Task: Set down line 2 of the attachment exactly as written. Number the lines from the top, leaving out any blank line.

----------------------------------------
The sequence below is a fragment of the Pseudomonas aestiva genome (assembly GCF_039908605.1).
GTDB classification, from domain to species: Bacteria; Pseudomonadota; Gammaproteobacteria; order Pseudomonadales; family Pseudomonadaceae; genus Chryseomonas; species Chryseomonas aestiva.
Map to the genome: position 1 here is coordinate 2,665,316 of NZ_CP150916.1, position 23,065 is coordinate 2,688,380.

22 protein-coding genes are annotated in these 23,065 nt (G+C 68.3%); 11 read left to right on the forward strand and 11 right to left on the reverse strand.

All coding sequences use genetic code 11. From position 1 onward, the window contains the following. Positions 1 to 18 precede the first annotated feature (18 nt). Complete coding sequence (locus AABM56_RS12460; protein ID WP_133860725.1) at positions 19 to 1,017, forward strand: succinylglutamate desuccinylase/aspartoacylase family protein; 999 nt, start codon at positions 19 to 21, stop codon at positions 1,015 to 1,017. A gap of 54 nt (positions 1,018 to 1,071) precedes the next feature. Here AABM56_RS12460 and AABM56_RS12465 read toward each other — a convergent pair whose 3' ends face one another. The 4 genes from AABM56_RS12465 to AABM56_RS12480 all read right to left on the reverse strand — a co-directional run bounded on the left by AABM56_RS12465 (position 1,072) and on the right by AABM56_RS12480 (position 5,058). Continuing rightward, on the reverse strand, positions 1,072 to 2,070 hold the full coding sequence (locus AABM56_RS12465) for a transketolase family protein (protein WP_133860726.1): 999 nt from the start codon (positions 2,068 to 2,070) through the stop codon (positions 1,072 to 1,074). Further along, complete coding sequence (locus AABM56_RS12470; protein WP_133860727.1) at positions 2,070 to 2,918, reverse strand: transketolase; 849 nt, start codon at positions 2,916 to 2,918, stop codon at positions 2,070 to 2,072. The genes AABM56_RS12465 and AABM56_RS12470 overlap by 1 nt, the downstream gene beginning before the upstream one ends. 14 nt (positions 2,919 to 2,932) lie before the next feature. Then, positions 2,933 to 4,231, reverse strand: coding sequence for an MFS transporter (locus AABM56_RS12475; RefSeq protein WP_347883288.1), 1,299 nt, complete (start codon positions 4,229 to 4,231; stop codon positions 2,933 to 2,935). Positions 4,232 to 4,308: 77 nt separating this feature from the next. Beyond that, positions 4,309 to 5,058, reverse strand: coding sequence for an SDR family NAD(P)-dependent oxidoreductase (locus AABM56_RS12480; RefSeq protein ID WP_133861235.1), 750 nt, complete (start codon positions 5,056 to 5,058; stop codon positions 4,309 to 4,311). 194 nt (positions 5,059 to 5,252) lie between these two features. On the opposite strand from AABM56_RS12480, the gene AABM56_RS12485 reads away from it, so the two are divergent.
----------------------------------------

GTDB classification, from domain to species: Bacteria; Pseudomonadota; Gammaproteobacteria; order Pseudomonadales; family Pseudomonadaceae; genus Chryseomonas; species Chryseomonas aestiva.